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Cases of respiratory virus RSV in children rising in 33 states

A family vacation turned into a trip to the emergency room for April Joines and her 6-year-old daughter, Lillian, who suffers from asthma and was hospitalized with a lung infection called respiratory syncytial virus, also known as RSV. 

“She was more lethargic,” Joines said. “Her breathing was labored.” 

When they got to the ER, they were met with an hours-long wait to be admitted to the intensive care unit. 

Children’s Healthcare of Atlanta said that’s because it’s seeing two to three times the volume of pediatric patients as RSV cases have skyrocketed in Georgia and at least 32 other states. 

Symptoms include coughing, wheezing, runny nose and decreased appetite. It’s transmitted through direct contact. 

Nearly 60,000 children younger than 5 years old are hospitalized due to the virus each year, according to the Centers for Disease Control and Prevention. There are no approved vaccines for it.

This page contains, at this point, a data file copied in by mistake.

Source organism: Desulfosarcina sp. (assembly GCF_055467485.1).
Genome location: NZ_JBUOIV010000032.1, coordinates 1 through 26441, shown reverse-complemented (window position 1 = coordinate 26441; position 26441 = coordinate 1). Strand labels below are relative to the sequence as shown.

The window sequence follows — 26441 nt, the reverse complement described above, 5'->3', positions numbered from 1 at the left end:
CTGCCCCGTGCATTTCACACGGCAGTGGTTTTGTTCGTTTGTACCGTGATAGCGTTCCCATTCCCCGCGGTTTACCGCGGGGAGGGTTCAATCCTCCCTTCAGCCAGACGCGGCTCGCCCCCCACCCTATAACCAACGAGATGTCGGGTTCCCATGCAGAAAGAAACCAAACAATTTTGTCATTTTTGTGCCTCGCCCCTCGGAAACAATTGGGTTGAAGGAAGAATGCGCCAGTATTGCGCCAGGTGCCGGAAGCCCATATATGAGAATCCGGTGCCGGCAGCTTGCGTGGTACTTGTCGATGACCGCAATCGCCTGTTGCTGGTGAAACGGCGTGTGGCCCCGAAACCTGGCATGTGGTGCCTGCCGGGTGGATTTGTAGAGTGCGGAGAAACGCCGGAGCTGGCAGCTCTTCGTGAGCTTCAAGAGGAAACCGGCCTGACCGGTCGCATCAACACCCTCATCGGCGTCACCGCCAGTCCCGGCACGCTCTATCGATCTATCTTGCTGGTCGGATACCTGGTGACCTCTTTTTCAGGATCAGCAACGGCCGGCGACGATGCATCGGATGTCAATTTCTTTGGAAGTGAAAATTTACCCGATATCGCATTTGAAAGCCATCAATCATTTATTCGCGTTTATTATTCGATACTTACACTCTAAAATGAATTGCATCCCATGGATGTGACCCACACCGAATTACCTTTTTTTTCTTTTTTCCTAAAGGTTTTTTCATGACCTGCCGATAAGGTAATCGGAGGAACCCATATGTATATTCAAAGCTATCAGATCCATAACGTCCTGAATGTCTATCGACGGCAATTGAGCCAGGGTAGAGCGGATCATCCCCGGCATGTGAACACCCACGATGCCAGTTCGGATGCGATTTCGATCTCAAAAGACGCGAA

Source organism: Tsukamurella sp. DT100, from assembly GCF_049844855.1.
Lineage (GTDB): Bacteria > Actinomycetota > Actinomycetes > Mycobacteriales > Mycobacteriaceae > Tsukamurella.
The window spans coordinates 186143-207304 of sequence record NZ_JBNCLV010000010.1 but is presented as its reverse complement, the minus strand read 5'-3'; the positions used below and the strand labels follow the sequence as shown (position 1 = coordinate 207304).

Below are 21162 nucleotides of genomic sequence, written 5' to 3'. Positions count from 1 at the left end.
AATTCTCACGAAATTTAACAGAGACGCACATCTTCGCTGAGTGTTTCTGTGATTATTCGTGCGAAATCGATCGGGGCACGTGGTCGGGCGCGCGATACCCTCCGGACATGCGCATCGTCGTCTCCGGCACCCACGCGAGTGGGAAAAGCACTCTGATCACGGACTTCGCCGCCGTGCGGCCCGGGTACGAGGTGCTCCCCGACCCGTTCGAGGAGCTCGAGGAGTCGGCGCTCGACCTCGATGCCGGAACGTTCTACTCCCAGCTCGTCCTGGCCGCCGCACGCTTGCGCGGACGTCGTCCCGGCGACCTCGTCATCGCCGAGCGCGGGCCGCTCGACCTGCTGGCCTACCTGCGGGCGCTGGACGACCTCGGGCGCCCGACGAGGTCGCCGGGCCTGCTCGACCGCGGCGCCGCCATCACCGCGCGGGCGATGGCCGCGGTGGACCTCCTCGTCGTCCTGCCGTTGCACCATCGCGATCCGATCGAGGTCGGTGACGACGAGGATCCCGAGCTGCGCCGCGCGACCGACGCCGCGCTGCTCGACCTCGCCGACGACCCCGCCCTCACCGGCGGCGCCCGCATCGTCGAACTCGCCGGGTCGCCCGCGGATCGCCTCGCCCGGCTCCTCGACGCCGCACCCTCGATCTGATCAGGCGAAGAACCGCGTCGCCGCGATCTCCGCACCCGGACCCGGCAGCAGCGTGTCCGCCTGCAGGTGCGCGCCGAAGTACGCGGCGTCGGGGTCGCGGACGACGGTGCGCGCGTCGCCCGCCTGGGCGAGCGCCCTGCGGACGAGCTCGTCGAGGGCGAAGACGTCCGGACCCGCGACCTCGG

“One of the great things is, parents know their children the best,” said Dr. Andi Shane, a pediatric infectious disease doctor at Children’s Healthcare of Atlanta. “If a child is having difficulty breathing that may be an indication for the child to see emergency department or urgent care.” 

Joines is cautious as flu season approaches. Even though her daughter is better, she has three other children, including a son who had RSV as an infant. 

“It’s hard to talk about because it’s really emotional,” she said when asked if she was concerned that one of her children could get RSV again. 

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